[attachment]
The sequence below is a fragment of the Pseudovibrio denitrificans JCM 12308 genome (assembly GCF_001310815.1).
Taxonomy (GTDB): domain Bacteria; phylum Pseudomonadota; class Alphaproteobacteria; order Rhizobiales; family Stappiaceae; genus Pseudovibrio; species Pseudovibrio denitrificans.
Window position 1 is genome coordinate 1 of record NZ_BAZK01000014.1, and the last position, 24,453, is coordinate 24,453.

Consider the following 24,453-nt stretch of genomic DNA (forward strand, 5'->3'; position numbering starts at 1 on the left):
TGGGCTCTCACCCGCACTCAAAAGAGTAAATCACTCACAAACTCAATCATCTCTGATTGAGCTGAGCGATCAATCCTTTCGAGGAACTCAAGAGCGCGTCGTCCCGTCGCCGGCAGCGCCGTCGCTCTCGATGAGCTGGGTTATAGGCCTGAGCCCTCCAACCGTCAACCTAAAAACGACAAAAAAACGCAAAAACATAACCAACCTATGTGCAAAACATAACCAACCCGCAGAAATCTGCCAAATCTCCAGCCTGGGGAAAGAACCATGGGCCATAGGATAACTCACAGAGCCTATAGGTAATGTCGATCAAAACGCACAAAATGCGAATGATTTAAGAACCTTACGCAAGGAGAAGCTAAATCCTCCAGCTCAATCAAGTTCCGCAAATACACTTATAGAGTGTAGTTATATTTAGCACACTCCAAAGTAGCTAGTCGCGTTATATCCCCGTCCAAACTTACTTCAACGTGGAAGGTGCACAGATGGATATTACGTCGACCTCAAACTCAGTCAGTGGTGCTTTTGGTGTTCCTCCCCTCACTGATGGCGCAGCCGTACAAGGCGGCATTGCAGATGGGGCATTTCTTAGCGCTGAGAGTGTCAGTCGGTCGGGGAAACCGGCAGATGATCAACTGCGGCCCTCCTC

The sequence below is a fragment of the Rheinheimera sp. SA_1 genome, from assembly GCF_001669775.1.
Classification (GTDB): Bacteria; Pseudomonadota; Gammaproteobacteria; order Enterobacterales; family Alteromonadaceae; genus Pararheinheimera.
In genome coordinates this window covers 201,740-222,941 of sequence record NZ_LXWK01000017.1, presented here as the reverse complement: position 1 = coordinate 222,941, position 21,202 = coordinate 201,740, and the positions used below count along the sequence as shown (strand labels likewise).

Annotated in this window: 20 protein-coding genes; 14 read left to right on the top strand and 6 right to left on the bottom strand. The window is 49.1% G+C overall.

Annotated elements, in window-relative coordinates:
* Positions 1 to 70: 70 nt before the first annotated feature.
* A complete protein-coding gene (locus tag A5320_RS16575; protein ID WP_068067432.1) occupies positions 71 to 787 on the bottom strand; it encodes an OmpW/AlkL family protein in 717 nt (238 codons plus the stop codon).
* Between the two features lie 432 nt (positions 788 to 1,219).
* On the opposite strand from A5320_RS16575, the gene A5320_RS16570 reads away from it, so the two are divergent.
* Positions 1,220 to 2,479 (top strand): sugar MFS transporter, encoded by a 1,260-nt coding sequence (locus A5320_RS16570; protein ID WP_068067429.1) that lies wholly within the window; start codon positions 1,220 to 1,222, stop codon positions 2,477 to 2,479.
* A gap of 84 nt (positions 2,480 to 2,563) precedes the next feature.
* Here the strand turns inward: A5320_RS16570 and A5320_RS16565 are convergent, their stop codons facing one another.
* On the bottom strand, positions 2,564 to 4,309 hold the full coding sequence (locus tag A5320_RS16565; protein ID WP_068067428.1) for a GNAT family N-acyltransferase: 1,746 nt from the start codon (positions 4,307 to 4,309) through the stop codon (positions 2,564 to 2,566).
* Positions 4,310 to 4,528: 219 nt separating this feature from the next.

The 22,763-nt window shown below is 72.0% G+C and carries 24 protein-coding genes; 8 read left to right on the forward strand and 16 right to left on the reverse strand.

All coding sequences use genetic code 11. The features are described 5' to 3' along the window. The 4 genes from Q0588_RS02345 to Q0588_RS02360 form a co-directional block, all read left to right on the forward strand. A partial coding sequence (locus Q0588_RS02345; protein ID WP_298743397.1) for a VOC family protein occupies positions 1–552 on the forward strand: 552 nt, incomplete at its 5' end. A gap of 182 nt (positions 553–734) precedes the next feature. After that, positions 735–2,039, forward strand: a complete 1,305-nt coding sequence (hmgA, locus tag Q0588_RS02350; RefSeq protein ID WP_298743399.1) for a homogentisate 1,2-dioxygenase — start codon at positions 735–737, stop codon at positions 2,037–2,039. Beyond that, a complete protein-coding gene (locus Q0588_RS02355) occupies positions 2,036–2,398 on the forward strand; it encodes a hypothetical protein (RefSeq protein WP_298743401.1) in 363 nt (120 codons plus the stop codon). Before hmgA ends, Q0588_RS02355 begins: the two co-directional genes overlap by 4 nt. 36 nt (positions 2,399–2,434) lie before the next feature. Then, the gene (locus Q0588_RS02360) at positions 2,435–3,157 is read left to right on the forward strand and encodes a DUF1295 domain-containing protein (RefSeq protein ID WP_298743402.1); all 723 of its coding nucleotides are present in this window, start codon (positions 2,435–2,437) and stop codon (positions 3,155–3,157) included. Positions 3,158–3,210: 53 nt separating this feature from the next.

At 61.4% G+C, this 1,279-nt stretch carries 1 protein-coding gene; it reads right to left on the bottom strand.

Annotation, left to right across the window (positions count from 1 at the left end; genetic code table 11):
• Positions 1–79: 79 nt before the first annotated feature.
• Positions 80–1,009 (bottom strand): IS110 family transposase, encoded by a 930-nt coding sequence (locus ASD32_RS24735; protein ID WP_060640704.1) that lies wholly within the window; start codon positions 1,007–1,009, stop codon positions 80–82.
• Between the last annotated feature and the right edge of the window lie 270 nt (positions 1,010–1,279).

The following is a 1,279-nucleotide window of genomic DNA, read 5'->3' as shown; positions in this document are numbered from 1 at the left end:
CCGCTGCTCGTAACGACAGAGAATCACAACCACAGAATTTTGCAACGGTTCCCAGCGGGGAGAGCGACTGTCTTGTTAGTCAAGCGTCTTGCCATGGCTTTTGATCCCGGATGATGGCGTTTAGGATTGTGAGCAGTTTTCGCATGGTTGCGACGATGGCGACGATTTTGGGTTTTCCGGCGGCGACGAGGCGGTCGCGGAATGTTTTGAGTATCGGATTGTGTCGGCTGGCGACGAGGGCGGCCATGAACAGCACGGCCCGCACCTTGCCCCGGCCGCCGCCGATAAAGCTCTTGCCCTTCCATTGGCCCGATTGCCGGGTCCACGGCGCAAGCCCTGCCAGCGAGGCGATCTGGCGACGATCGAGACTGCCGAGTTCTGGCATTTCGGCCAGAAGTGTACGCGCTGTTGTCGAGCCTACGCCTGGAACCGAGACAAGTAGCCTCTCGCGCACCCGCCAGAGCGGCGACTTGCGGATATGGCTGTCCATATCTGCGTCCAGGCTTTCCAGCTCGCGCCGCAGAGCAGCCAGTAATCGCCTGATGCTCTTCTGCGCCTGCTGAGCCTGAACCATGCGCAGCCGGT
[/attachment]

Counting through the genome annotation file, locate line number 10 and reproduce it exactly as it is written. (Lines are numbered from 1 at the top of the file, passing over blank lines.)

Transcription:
Annotated elements, in window-relative coordinates: